Figure 3.

MRONJ in a patient with multiple myeloma and treated with zoledronic acid (Zometa).

Figure 4.

CBCT scan (of same patient as in Figure 1) after surgical treatment.


9. Classification of MRONJ

The disease, according to the clinical picture and the appearance of symptoms of osteonecrosis, is classified into four stages [3].

9.1 Stage 0

This stage of disease includes patients who have not clinically developed osteonecrosis but have nonspecific symptoms or radiological signs that may be associated with therapy. Symptoms associated with stage zero are: unexplained odontalgia, dull pain of lower jaw extending toward the temporomandibular joint, sinus pain that may be associated with inflammation and narrowing of the bone wall toward the sinus [3]. Clinical findings that may indicate stage zero are: unexplained tooth loss unrelated to chronic periodontal disease, periapical/periodontal fistula unrelated to pulp necrosis or caries, unexplained gingival swelling. Radiological signs are: loss of alveolar bone or resorption not related to chronic periodontitis, changes in the composition of the trabeculae, difficult (delayed) wound healing after tooth extraction, sclerosing regions of the alveolar part (thickening of the lamina dura, or reduction of the space belonging to the periodontal ligament) or surrounding part of the bone [66, 67, 68].

Zero-stage therapy is symptomatic and conservative, aimed at remediation of predisposing conditions that can cause osteonecrosis (remediation of caries, periodontal diseases, other pathological conditions, inadequate dentures). It is also necessary to exclude other diseases such as fibroseal lesions, chronic sclerosing osteomyelitis and others.

Patients need to be educated about the disease, about adequate oral hygiene and encouraged to have more frequent check-ups (at least every two months).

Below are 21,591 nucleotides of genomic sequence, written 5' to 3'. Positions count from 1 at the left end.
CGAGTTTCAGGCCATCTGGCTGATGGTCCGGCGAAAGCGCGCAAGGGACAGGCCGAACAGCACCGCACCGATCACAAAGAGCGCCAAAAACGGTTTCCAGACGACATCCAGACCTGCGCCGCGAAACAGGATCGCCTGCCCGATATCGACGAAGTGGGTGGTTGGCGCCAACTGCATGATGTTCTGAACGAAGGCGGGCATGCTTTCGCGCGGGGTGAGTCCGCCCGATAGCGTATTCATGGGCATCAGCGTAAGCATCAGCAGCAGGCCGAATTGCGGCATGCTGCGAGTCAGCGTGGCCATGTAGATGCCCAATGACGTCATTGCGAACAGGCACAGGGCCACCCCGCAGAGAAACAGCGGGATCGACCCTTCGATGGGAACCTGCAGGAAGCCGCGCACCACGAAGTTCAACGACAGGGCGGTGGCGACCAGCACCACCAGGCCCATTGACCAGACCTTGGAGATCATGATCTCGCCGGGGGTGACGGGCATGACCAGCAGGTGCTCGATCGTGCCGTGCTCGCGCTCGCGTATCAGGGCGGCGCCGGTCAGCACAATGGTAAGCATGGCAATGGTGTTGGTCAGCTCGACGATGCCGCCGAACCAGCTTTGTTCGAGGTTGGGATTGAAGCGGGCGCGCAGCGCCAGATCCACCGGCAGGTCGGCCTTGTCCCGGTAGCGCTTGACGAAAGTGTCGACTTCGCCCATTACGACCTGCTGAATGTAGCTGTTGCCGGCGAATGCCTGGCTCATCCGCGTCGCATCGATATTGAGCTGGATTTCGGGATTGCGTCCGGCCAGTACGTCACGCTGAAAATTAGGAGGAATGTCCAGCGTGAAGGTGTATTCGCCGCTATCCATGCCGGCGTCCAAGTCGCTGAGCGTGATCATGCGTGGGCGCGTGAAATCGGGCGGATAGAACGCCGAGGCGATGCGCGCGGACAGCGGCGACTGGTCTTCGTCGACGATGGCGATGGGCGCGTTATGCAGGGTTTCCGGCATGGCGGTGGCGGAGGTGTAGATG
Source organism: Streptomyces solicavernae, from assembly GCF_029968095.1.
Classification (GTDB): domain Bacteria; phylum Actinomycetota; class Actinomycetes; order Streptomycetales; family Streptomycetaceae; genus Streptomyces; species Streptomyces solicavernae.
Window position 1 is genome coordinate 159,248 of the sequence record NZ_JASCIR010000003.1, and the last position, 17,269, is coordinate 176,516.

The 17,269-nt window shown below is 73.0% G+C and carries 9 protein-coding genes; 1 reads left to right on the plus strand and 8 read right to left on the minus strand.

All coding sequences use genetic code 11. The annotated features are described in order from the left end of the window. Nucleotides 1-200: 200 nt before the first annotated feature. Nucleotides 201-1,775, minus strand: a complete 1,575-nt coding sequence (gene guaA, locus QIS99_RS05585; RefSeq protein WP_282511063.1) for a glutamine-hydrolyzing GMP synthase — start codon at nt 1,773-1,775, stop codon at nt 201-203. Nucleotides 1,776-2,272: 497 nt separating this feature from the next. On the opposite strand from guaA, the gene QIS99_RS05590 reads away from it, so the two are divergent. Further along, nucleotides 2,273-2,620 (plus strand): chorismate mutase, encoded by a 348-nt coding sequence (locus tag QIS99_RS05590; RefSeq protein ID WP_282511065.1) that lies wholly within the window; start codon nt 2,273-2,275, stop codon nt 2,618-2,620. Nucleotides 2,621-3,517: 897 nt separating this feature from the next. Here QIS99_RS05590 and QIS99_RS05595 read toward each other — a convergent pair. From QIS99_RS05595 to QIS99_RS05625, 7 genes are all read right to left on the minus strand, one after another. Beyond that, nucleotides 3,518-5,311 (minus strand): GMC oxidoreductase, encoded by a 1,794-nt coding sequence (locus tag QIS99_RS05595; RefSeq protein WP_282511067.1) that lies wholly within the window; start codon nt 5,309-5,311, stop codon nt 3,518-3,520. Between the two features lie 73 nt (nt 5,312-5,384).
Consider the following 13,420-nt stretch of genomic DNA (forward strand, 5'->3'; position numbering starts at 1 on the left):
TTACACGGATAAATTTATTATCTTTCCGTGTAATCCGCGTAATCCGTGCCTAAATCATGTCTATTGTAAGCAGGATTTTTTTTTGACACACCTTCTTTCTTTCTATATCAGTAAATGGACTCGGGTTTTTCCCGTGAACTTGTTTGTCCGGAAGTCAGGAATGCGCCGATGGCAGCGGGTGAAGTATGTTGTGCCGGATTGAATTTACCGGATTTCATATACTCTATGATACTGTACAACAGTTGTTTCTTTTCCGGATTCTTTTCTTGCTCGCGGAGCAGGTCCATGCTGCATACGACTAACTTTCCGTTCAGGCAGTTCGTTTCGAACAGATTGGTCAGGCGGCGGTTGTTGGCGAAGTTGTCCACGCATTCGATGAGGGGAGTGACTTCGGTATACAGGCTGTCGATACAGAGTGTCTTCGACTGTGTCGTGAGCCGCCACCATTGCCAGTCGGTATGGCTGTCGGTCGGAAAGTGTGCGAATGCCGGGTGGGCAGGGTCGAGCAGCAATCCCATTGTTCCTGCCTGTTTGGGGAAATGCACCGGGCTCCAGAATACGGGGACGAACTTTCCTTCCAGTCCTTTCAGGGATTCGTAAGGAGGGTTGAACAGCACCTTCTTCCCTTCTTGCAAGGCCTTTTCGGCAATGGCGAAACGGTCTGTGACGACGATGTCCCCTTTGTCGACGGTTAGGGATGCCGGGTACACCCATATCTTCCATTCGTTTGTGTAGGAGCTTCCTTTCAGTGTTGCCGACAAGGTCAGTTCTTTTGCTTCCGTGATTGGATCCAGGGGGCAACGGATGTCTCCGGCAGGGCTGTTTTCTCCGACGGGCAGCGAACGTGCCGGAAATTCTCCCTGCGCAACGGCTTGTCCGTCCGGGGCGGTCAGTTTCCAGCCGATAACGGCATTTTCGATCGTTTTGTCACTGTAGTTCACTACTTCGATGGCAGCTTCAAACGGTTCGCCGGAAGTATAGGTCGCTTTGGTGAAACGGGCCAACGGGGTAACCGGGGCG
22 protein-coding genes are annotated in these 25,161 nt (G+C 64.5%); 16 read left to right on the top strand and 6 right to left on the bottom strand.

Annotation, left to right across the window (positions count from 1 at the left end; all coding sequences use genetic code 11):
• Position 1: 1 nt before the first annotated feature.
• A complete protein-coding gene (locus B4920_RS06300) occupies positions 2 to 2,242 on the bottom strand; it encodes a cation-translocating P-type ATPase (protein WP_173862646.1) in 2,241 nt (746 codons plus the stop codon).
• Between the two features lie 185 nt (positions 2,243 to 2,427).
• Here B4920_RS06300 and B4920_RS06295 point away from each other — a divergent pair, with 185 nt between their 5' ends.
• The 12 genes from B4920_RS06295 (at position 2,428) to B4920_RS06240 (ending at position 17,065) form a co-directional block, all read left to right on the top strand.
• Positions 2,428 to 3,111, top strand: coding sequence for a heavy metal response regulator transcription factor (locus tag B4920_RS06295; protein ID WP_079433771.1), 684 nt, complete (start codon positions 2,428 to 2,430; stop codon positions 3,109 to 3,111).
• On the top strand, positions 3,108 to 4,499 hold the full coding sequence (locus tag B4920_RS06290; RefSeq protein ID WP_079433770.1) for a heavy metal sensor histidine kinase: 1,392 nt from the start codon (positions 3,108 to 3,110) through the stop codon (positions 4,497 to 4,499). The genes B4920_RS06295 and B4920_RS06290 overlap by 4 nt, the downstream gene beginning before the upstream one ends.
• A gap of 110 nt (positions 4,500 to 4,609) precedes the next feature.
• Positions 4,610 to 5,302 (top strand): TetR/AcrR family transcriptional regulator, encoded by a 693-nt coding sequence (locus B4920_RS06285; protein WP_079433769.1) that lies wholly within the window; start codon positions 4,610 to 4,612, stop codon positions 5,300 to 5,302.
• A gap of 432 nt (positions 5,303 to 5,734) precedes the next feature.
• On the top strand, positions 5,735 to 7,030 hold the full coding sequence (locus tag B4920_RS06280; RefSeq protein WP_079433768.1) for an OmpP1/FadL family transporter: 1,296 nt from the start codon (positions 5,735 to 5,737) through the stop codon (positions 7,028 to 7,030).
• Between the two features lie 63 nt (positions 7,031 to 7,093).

9.2 Stage 1

Stage one of the disease describes clinically exposed necrotic bone or the appearance of a fistula that forms from the bone, however patients have no symptoms and no signs of acute infection. The time required for proper diagnosis of the first stage of disease is eight weeks from appearance of exposed bone or fistula [3].

First-stage therapy is primarily aimed at monitoring the lesion. If necrotic bone sequesters or sharp bone margins occur, they should be removed. Monitoring the condition of the surrounding mucosa is extremely important for further prognosis of the disease.

It is also necessary to educate and motivate patients for frequent checkups.

9.3 Stage 2

Stage two describes clinically exposed necrotic bone or the appearance of a fistula that forms from bone with signs of acute infection accompanied by pain [3].

Stage two therapy is initially aimed at repairing the inflammation and antibiotic therapy is often attributed to it in combination with antimicrobial washes (most commonly chlorhexidine). Necrotic bone is often contaminated with bacteria to form biofilms that may be resistant to antibiotic therapy. After repairing the inflammation, it is necessary to remove the necrotic part of the bone and the inflamed mucosa.

9.4 Stage 3

Stage three describes clinically exposed necrotic bone or the appearance of a fistula that forms from bone with signs of acute infection accompanied by pain and at least one of these signs: spreading necrosis outside the dental alveolus (lower edge and ascending part of mandible, maxillary sinus, toward the cheekbone), the appearance of extraoral fistula, osteolysis of the lower border of the lower jaw and the bottom of the maxillary sinus with the appearance of oroantral communication and the appearance of pathological fractures [3].

Third-stage therapy focuses on palliative therapy that includes debridement or resection of the lesion in combination with antibiotic therapy to eliminate acute infection and pain. Therapy directly depends on the health condition of the patient. If larger resections are performed, reconstruction is performed by different reconstructive methods (fibula graft) with or without obturator.


10. MRONJ treatment protocol

There is currently no gold standard or clearly defined treatment protocol for the disease itself.

If osteonecrosis of the jaw occurs, it is recommended that the patient be referred to an oral or maxillofacial surgery specialist for further treatment.

The goals of therapy are aimed at eliminating inflammation and pain by preventing or slowing the progression of the disease. Before treatment, it is necessary to take a detailed medical and dental history and consult a doctor about the possible removal of the drug. Treatment depends on the degree of the disease and is initially focused on antibiotic therapy in combination with antimicrobial therapy and analgesics. Surgical techniques for removing the necrotic part of the bone include sequestration, ridge modeling, resection of the jaw with various reconstructive methods [3].